Assembling a host of 1967 psychedelic fuzz-guitar stars — Blue Cheer, Cream, Jimi Hendrix, etc. — as primary influences, adding a bit of Pretty Things/Rolling Stones ambience and jamming on a frenzied Stooges/MC5 drive, this quartet from High Wycombe, a town northwest of London, handily re-created the pre-Zeppelin era with more flair than most. Singer James Jones knows all the right moves, as does guitarist Ray Hanson, who pulls off the neat trick of overdubbing several different specific styles in a single song. Thee Hypnotics became a favorite of the fickle British music press with its first single, 1989’s “Justice in Freedom,” a stunning debut that, in both politics and volume, echoed the MC5, and by length (nearly nine minutes) hearkened back to the very early days of English metal.
The quartet — which also included drummer Mark Thompson and bassist Will Pepper — followed that with the solid “Soul Trader,” then released the five-song Live’r Than God! in-concert EP, complete with an even longer version of “Justice in Freedom.” Like most young bands with vigorous live reputations — and especially a group with a penchant for extended compositions — Thee Hypnotics’ live sound doesn’t translate well, nor is the recording quality particularly good.
It might not have mattered, had not Live’r Than God! become half of the band’s first US issue, a live/studio summary of work to date. The four live tracks and four single sides make for a swirling carpet ride of electrifying nostalgia, effectively digested and powerfully delivered. For licensing reasons, the live “Justice in Freedom” was used rather than its clean and punchy studio counterpart, and the tapes sent to Sub Pop produced surprisingly tinny sounds. What had seemed full and rambunctious on English vinyl translated onto American CD as thin and more dated than it meant to be.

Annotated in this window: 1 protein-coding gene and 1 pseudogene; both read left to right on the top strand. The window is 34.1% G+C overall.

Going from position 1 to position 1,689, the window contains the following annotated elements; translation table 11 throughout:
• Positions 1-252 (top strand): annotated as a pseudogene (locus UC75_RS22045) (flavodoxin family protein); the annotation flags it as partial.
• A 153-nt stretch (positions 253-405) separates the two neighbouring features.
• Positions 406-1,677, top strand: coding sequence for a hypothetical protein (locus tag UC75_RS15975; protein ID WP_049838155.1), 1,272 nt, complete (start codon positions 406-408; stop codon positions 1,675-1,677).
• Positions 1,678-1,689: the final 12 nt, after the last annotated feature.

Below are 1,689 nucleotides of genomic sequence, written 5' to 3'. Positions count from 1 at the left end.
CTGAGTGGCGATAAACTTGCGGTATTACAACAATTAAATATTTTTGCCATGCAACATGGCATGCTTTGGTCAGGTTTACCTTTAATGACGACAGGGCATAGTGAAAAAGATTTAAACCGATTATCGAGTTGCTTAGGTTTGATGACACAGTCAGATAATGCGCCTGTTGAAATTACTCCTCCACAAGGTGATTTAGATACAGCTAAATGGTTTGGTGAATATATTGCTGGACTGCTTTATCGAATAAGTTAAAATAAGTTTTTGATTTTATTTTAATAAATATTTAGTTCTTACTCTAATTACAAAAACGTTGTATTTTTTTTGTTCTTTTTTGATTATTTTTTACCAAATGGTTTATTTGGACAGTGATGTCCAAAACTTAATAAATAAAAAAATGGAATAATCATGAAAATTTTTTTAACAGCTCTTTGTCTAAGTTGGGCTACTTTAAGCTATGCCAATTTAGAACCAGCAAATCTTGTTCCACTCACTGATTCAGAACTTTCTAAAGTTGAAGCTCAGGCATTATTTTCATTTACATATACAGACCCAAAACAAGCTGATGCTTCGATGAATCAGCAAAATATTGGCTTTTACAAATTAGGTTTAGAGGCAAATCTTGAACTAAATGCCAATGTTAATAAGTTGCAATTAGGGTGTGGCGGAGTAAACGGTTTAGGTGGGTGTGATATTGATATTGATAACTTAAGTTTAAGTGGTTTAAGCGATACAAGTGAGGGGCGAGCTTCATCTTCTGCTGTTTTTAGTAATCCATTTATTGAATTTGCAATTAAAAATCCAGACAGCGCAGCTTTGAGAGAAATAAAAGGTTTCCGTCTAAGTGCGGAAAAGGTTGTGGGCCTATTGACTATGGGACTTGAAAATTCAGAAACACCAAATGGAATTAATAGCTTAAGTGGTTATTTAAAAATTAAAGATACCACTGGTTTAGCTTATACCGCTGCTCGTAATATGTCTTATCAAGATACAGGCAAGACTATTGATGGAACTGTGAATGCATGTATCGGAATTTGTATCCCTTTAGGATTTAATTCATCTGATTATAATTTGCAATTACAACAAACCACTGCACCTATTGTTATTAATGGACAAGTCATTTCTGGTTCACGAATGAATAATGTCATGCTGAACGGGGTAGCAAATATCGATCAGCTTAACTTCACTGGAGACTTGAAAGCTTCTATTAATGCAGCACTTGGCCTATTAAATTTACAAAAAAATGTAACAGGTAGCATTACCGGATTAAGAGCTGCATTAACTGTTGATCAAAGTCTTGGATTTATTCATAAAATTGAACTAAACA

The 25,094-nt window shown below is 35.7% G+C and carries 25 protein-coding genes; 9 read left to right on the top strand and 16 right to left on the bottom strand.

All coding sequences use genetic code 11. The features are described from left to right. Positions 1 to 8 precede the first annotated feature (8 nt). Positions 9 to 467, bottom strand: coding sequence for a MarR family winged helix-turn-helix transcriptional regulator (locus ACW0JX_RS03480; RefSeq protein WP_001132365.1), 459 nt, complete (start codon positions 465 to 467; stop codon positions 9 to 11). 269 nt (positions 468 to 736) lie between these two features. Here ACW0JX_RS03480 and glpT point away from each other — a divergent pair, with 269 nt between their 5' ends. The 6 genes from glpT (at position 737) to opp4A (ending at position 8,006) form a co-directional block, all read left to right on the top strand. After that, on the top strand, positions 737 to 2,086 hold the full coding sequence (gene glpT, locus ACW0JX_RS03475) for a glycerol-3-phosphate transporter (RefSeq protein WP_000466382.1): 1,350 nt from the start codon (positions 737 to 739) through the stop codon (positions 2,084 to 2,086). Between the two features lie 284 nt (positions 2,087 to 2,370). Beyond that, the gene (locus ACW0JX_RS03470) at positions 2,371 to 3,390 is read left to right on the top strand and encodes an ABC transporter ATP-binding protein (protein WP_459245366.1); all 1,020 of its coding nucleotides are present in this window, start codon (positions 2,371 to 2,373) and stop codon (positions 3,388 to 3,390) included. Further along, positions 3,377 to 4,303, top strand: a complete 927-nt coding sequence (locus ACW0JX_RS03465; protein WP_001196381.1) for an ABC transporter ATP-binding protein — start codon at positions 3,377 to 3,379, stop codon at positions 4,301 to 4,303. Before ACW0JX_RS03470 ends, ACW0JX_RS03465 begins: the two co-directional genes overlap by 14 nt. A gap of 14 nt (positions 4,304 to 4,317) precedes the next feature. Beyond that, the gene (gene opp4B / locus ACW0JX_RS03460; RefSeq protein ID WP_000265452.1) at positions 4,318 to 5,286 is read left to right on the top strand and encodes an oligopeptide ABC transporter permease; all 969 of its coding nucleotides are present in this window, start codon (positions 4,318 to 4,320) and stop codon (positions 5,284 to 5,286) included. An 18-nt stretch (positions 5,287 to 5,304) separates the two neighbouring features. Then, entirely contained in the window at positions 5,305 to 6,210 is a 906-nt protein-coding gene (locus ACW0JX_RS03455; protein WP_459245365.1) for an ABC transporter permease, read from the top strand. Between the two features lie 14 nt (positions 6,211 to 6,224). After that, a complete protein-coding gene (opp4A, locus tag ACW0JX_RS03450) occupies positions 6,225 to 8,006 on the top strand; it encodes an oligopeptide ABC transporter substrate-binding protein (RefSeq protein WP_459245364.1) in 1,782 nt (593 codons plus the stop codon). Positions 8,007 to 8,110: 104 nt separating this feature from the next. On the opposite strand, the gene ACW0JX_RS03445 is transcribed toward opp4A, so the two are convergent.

Though the band also encountered sound problems recording their first full-length studio album, Come Down Heavy (with new drummer Phil Smith) delivers what the title promises. With guest shots by Phil May and Dick Taylor of the Pretty Things (Rolling Stones contemporaries who know a thing or three about old-school grunge), Thee Hypnotics still sound like refugees from early-’70s Detroit — hard between the Stooges and Nugent — who’ve awoken two decades later with a bad hangover. The songs are tighter (not shorter), and Hanson plays as if he were the long-lost son of Peter Green.
Just as the cylinders seemed to be firing, Thee Hypnotics got into a car wreck while touring the States. In the aftermath, Robert Zyn was added on rhythm guitar. Soul Glitter & Sin (subtitled Tales From the Sonic Underworld) begins with the band’s usual bang, but drifts into psychedelic lassitude, either heading off in too many directions at once or simply running out of ideas.
Three years later, with Zyn gone, a new label deal in hand and kindred raunch-rock revivalist Black Crowes singer Chris Robinson in the producer’s seat, Thee Hypnotics made The Very Crystal Speed Machine. Ironically, working in a California studio with Americans (guitarist Marc Ford and keyboardist Eddie Harsch of the Crowes pitch in) leads the quartet to sound more like English antecedents (especially Free, Zep and late-’60s Stones) than it ever has. A dubious achievement, to be sure, but the album completes Thee Hypnotics’ transition from self-conscious fetishists aping a vintage sound to dedicated retroids ready to join the real things in the road-goes-ever-on trenches. And that’s something to grow on.
Jones has most recently been active in a band called Black Moses.